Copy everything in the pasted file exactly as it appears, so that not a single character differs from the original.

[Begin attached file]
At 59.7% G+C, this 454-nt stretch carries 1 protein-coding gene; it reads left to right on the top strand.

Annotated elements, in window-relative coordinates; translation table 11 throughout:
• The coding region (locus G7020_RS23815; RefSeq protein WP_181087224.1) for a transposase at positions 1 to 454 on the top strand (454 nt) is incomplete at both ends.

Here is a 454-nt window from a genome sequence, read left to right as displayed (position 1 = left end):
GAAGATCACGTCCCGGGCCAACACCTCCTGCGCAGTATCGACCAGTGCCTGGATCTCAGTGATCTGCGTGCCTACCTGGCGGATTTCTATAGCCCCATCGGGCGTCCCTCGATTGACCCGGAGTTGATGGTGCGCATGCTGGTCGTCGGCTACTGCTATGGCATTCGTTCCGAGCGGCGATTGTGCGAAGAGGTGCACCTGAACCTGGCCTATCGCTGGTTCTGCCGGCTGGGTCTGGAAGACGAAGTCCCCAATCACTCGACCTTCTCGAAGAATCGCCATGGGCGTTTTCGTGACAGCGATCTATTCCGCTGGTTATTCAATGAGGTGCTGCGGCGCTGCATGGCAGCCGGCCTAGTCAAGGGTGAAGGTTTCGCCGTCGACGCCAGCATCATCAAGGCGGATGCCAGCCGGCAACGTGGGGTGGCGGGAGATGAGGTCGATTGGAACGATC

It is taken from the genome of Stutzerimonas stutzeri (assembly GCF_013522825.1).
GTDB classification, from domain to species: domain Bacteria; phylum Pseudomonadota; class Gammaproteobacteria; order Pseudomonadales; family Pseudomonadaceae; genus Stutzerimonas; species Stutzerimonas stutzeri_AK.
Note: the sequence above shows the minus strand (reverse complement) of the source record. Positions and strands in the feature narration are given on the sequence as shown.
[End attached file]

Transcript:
At 59.7% G+C, this 454-nt stretch carries 1 protein-coding gene; it reads left to right on the top strand.

Annotated elements, in window-relative coordinates; translation table 11 throughout:
• The coding region (locus G7020_RS23815; RefSeq protein WP_181087224.1) for a transposase at positions 1 to 454 on the top strand (454 nt) is incomplete at both ends.

Here is a 454-nt window from a genome sequence, read left to right as displayed (position 1 = left end):
GAAGATCACGTCCCGGGCCAACACCTCCTGCGCAGTATCGACCAGTGCCTGGATCTCAGTGATCTGCGTGCCTACCTGGCGGATTTCTATAGCCCCATCGGGCGTCCCTCGATTGACCCGGAGTTGATGGTGCGCATGCTGGTCGTCGGCTACTGCTATGGCATTCGTTCCGAGCGGCGATTGTGCGAAGAGGTGCACCTGAACCTGGCCTATCGCTGGTTCTGCCGGCTGGGTCTGGAAGACGAAGTCCCCAATCACTCGACCTTCTCGAAGAATCGCCATGGGCGTTTTCGTGACAGCGATCTATTCCGCTGGTTATTCAATGAGGTGCTGCGGCGCTGCATGGCAGCCGGCCTAGTCAAGGGTGAAGGTTTCGCCGTCGACGCCAGCATCATCAAGGCGGATGCCAGCCGGCAACGTGGGGTGGCGGGAGATGAGGTCGATTGGAACGATC

It is taken from the genome of Stutzerimonas stutzeri (assembly GCF_013522825.1).
GTDB classification, from domain to species: domain Bacteria; phylum Pseudomonadota; class Gammaproteobacteria; order Pseudomonadales; family Pseudomonadaceae; genus Stutzerimonas; species Stutzerimonas stutzeri_AK.
Note: the sequence above shows the minus strand (reverse complement) of the source record. Positions and strands in the feature narration are given on the sequence as shown.